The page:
The UN’s report card for Australian children

UNICEF's report card highlights mixed results for Australian children's wellbeing, with poverty and mental health as major issues.
UN report Australian children

A new report card by the UN Children’s Fund (UNICEF) on the wellbeing of Australian children has found mixed results.

The report card noted “most children are doing well in most areas”, but listed poverty, mental health, and overrepresentation of First Nations children in protective care as major issues.

Here’s a closer look.


The UN children’s organisation UNICEF’s report card measures the wellbeing of children and young adults (up to 24 years old) across several areas.

These areas include family support, safety, material needs, physical and mental health, education, social inclusion and sense of identity.

Family and safety

Most Australian children enjoy a high level of family cohesion and the number of children concerned about family conflict has been falling. Most children also feel they have someone they can turn to for support.

However, outcomes for children in unsafe environments are worsening. The rates of children needing protective services have increased and are significantly higher for First Nations children.

There are also concerns about community safety, with a third of children feeling unsafe walking around their neighbourhood at night.

Material needs

Most Australian children have access to material basics – hunger rates are low and child homelessness is declining.

However, the report card found “a small subset” of children experience “profound deprivation”. One in six children under 14 lives below the national poverty line.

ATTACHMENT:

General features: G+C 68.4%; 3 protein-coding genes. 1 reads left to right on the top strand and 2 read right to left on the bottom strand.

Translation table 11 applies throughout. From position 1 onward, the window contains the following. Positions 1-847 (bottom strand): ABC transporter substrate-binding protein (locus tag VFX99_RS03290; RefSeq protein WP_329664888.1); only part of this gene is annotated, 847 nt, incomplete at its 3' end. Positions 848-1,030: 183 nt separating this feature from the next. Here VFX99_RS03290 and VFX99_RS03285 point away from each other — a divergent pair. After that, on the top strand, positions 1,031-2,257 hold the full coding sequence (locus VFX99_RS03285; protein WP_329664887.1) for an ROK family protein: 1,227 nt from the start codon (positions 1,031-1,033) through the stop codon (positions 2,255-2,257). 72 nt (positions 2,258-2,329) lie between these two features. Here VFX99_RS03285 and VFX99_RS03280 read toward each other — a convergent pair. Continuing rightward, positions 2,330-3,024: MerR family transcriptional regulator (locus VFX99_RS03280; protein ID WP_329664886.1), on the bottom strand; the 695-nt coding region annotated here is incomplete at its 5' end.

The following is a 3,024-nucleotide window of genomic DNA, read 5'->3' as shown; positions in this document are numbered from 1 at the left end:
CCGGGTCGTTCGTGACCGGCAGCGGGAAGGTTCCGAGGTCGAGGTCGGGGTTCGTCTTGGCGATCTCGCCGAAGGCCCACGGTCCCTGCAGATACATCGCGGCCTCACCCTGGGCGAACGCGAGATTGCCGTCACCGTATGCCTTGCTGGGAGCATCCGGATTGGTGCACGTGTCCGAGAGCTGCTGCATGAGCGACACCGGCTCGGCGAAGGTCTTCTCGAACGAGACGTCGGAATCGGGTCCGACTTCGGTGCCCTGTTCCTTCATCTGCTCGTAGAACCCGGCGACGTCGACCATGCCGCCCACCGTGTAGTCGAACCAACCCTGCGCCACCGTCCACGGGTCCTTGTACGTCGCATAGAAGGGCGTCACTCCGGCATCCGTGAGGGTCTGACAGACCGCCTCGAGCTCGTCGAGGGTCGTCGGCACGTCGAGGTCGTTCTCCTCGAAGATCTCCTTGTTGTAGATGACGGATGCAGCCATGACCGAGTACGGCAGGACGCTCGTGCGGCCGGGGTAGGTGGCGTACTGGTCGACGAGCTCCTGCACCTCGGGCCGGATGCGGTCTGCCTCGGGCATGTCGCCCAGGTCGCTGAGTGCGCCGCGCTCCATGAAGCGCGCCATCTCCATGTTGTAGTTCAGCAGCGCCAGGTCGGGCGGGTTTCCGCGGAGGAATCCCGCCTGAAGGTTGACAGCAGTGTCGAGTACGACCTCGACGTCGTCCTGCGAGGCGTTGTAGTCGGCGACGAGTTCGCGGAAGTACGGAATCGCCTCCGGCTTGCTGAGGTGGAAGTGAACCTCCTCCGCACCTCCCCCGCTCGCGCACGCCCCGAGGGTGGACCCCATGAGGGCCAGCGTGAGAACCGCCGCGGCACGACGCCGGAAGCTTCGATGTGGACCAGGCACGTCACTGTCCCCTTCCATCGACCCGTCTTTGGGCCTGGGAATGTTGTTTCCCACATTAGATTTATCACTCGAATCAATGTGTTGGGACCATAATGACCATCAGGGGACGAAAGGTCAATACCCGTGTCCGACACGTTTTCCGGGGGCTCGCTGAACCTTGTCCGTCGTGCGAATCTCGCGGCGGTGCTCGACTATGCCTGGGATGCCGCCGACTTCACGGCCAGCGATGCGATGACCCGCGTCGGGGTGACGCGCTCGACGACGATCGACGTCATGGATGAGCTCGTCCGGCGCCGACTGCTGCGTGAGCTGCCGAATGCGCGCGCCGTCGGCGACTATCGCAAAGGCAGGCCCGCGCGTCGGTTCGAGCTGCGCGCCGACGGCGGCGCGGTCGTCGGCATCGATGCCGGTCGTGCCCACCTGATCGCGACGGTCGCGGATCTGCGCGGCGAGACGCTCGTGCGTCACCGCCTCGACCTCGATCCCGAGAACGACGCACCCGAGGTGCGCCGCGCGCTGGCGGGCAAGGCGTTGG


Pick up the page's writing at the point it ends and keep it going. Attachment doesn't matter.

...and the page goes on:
As well as undermining a child’s short-term welfare, child poverty can have a compounding effect for education, employment and health outcomes.


Australian children perform well on many indicators of physical health, especially child immunisation – 95% of children are fully immunised by the age of five and this rate is higher for First Nations children.

Australian teenagers and young adults also have some of the lowest rates of excessive drinking and smoking in the developed world (although the smoking figures do not include vaping).

However, nutrition, exercise and mental health are all concerns.

Only 6% of Australian children get their daily recommended servings of fruit and vegetables. More than half of 15-24-year-olds describe their lifestyle as ‘sedentary’ and only a quarter of 10-14-year-olds play regular sport outside of school.

Reports of psychological distress have also increased in recent years, as have suicide rates. These outcomes are significantly worse for transgender and gender diverse children and for First Nations children.


While education rates are high, Australia does not rank highly by international standards for pre-school education attendance. Early childhood education plays an important role in reducing educational inequality later in life.

There is also a “concerning” downward trend in academic performance for Australian high school students.

Social inclusion

There are many positive trends in feelings of inclusion among children.

The rate of children who say they are ‘very’ or ‘extremely’ concerned about bullying has fallen. Rates of acceptance of multiculturalism among children are very high and increasing, and three quarters of sexually and gender diverse young people say they feel ‘pretty good’ or ‘great’ about their identity.

However, just one in five 15-24-year-olds feel empowered to have a say in the community on important political issues. The report card suggests they are “unconvinced that their participation is meaningful”.

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